A chapter in Judy Blume’s forthcoming book, which will be the next in her popular series about Fudge Hatcher, dealt with Fudge’s decision to track down Osama bin Laden in the subways of New York and collect a large reward.

“Then Sept. 11 came,” Blume said. “And nothing was funny anymore.”

During a Master’s Tea on Tuesday, Blume talked about her literary career and the difficulty she has had writing since Sept. 11. Blume said she was touched by the number of students who attended the Calhoun College Master’s Tea, and projected her voice out toward the stragglers in the courtyard who listened to her words through the windows.

Blume has since tossed out the chapter about bin Laden, which was extraneous to the book’s main plot. Blume is writing the book at the request of her grandson Elliot, and is hoping to publish it next fall.

Blume said she has been unable to write since the attacks, though she refused to call her problem writer’s block.

“There are good days and bad days,” she said. “I’m so afraid of facing a blank piece of paper, a blank screen.”

But Blume said there is a reason to continue writing children’s books even after the terrorist attacks.

“Come next fall there will still be children who need funny stories,” Blume said.

Shellie Weisfield ’05 said she enjoyed hearing Blume speak.

“Her melodrama was hilarious, particularly when she flopped back on the couch, asking [Calhoun Master William] Sledge for Freudian psychoanalysis,” Weisfield said.

Blume is the acclaimed author of such books as “Freckle Juice” and “The One in the Middle is the Green Kangaroo.”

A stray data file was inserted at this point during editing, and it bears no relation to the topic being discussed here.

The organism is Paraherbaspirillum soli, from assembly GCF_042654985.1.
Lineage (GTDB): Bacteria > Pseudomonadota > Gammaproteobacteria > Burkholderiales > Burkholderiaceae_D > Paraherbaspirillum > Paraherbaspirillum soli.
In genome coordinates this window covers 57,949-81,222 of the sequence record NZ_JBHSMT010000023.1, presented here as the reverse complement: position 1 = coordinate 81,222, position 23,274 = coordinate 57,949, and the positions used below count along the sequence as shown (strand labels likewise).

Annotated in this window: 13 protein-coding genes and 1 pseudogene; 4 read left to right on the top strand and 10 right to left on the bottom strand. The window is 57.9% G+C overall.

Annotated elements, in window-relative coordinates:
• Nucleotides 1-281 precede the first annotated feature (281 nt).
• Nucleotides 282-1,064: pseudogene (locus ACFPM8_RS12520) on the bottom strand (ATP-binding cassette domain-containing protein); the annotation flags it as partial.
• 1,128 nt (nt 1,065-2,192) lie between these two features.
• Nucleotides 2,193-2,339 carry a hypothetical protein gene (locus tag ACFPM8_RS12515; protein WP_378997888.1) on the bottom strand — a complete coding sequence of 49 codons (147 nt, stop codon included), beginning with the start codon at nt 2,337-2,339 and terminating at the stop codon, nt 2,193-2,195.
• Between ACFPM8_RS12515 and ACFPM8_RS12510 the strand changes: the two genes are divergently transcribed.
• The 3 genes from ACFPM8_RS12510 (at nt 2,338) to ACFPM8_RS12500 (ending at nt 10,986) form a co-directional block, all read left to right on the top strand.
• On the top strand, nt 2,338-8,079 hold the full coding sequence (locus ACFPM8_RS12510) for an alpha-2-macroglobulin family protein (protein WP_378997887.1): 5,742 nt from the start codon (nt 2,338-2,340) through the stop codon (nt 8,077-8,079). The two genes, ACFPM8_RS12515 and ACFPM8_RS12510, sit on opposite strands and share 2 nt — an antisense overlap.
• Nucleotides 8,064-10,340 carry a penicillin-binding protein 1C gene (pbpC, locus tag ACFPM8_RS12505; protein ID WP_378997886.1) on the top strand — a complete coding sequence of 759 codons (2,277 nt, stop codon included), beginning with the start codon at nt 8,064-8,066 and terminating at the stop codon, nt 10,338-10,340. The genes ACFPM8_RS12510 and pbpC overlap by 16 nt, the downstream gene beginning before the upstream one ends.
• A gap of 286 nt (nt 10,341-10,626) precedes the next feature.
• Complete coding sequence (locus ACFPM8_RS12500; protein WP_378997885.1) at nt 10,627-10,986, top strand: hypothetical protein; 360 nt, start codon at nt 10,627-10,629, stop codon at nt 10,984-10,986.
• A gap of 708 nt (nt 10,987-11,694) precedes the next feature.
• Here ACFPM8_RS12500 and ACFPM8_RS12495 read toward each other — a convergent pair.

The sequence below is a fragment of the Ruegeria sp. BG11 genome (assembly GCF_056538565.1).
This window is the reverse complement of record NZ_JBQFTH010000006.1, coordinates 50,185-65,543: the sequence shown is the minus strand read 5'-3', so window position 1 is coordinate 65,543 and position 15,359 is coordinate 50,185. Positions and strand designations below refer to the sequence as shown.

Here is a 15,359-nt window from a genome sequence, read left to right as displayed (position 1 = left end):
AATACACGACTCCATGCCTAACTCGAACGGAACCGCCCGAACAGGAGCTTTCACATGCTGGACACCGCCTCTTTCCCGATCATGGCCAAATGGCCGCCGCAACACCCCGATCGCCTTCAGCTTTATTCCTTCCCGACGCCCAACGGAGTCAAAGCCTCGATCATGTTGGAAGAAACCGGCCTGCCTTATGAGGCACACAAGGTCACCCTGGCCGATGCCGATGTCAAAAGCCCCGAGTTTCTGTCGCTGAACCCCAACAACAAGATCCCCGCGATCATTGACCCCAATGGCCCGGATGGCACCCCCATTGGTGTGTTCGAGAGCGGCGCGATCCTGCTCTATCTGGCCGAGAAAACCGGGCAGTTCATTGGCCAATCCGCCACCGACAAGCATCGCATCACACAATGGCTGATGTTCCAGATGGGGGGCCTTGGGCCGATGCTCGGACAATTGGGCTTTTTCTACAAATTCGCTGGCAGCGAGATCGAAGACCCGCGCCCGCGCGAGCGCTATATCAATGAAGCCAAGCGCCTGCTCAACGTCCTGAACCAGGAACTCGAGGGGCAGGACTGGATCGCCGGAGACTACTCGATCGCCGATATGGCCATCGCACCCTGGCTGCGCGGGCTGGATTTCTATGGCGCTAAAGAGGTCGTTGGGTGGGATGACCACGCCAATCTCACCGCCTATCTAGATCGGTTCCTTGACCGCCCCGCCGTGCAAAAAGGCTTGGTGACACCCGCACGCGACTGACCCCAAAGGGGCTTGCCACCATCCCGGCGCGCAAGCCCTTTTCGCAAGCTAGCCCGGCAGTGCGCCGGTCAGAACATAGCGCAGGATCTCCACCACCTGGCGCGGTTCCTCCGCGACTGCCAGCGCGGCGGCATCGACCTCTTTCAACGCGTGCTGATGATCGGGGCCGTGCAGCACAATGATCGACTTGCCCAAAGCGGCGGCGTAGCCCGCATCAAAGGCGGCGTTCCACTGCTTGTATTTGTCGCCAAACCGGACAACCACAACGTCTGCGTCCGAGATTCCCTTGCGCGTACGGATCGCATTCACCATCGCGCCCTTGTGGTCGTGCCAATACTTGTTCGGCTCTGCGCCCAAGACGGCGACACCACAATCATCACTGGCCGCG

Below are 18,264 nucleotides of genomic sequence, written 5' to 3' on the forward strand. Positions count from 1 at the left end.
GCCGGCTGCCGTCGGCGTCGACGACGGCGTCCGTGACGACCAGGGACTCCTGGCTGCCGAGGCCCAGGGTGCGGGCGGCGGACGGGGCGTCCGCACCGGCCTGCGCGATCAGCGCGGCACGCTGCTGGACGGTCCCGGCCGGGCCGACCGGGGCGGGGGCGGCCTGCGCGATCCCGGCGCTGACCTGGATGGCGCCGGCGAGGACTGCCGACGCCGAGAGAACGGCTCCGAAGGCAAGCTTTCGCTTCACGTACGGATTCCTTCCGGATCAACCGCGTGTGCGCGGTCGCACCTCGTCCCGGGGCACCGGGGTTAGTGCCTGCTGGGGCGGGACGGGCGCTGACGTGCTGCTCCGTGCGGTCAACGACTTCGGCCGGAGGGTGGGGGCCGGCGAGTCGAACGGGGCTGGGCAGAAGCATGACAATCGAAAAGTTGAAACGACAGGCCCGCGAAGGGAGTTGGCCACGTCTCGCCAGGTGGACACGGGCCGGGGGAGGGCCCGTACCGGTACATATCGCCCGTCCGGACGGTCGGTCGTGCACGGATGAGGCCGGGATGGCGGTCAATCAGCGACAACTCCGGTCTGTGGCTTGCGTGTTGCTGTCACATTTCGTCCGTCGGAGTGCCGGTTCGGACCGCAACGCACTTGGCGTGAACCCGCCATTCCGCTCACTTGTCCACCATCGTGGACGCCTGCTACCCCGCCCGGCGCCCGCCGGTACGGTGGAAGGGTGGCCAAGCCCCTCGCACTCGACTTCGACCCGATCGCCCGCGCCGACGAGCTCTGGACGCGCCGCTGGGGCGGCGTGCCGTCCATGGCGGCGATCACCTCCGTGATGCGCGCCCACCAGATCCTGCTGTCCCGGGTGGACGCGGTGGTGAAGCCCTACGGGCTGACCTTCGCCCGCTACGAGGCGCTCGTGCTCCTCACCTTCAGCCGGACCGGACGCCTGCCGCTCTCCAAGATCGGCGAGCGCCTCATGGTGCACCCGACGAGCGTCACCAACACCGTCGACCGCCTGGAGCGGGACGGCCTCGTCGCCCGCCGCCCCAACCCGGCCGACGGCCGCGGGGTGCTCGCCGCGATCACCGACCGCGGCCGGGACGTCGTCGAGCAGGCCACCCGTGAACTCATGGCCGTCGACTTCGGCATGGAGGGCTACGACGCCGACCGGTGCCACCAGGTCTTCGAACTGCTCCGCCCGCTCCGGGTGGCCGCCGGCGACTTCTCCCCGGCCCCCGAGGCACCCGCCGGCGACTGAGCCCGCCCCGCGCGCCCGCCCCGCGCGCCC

During the Tea Katie Cole ’03 suggested a Fudge book involving a trip to Yale, which induced laughter from both Blume and the audience.

Blume also deals with more serious matters. She is on the board of the National Coalition Against Censorship and wrote the introduction for “Places I Never Meant To Be, Original Stories by Censored Writers.”

She said that a woman who read her coming-of-age novel “Are You There God? It’s Me, Margaret” once phoned her house and called her a communist.

“Someone once said I was the most banned author in the world. Do I look like the most banned writer in the world?” Blume said.

Blume also discussed her most recent book, the more adult-oriented “Summer Sisters.”

She said she wrote over 20 drafts of the novel and was rejected by all of her regular publishers. Blume praised an editor who, instead of criticizing the book, asked her questions that shed light on the problems Blume was having with her male characters.

“A really good editor never tells you what to do,” Blume said.

At one point in the Tea, Blume digressed a bit in front of the audience of college students.

“Someday, somewhere, some graduate student is going to write a thesis on teeth in Judy Blume books,” Blume said.

She followed this statement by talking about the impact her dentist father had on her books.

Near the end of her talk, Blume emphasized the importance of creativity in her craft.

“A writer can’t have too much imagination,” Blume said.